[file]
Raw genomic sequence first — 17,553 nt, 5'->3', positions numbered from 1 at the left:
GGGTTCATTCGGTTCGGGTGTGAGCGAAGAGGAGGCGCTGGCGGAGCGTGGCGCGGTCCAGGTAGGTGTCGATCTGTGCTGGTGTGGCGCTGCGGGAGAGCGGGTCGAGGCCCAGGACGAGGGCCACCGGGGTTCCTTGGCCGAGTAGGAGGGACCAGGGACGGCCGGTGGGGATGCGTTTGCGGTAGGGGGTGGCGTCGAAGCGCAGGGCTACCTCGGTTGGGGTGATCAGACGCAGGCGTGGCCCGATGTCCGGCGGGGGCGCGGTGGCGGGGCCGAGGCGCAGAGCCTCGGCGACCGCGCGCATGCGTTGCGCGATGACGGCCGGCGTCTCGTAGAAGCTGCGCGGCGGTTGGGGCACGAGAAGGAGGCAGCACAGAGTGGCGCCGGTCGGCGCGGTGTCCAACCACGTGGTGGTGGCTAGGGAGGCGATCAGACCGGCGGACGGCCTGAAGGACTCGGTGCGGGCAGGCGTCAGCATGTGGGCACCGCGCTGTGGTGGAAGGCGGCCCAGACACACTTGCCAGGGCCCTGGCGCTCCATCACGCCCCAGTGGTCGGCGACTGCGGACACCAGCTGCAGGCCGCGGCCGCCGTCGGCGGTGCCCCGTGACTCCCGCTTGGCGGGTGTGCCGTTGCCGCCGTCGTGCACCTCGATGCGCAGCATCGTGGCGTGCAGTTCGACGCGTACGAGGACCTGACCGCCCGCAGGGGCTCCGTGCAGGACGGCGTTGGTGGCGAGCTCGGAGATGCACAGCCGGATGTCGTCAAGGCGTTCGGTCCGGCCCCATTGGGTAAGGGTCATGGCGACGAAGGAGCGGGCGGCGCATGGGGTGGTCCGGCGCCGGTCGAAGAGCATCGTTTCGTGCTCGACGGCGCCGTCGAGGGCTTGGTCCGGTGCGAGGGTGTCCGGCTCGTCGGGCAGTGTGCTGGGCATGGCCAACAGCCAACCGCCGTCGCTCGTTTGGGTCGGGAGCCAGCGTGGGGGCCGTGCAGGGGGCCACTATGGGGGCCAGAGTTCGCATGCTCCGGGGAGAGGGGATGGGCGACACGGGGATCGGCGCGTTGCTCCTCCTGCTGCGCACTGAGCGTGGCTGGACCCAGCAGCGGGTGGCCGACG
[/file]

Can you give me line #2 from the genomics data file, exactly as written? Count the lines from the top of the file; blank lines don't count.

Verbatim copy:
GGGTTCATTCGGTTCGGGTGTGAGCGAAGAGGAGGCGCTGGCGGAGCGTGGCGCGGTCCAGGTAGGTGTCGATCTGTGCTGGTGTGGCGCTGCGGGAGAGCGGGTCGAGGCCCAGGACGAGGGCCACCGGGGTTCCTTGGCCGAGTAGGAGGGACCAGGGACGGCCGGTGGGGATGCGTTTGCGGTAGGGGGTGGCGTCGAAGCGCAGGGCTACCTCGGTTGGGGTGATCAGACGCAGGCGTGGCCCGATGTCCGGCGGGGGCGCGGTGGCGGGGCCGAGGCGCAGAGCCTCGGCGACCGCGCGCATGCGTTGCGCGATGACGGCCGGCGTCTCGTAGAAGCTGCGCGGCGGTTGGGGCACGAGAAGGAGGCAGCACAGAGTGGCGCCGGTCGGCGCGGTGTCCAACCACGTGGTGGTGGCTAGGGAGGCGATCAGACCGGCGGACGGCCTGAAGGACTCGGTGCGGGCAGGCGTCAGCATGTGGGCACCGCGCTGTGGTGGAAGGCGGCCCAGACACACTTGCCAGGGCCCTGGCGCTCCATCACGCCCCAGTGGTCGGCGACTGCGGACACCAGCTGCAGGCCGCGGCCGCCGTCGGCGGTGCCCCGTGACTCCCGCTTGGCGGGTGTGCCGTTGCCGCCGTCGTGCACCTCGATGCGCAGCATCGTGGCGTGCAGTTCGACGCGTACGAGGACCTGACCGCCCGCAGGGGCTCCGTGCAGGACGGCGTTGGTGGCGAGCTCGGAGATGCACAGCCGGATGTCGTCAAGGCGTTCGGTCCGGCCCCATTGGGTAAGGGTCATGGCGACGAAGGAGCGGGCGGCGCATGGGGTGGTCCGGCGCCGGTCGAAGAGCATCGTTTCGTGCTCGACGGCGCCGTCGAGGGCTTGGTCCGGTGCGAGGGTGTCCGGCTCGTCGGGCAGTGTGCTGGGCATGGCCAACAGCCAACCGCCGTCGCTCGTTTGGGTCGGGAGCCAGCGTGGGGGCCGTGCAGGGGGCCACTATGGGGGCCAGAGTTCGCATGCTCCGGGGAGAGGGGATGGGCGACACGGGGATCGGCGCGTTGCTCCTCCTGCTGCGCACTGAGCGTGGCTGGACCCAGCAGCGGGTGGCCGACG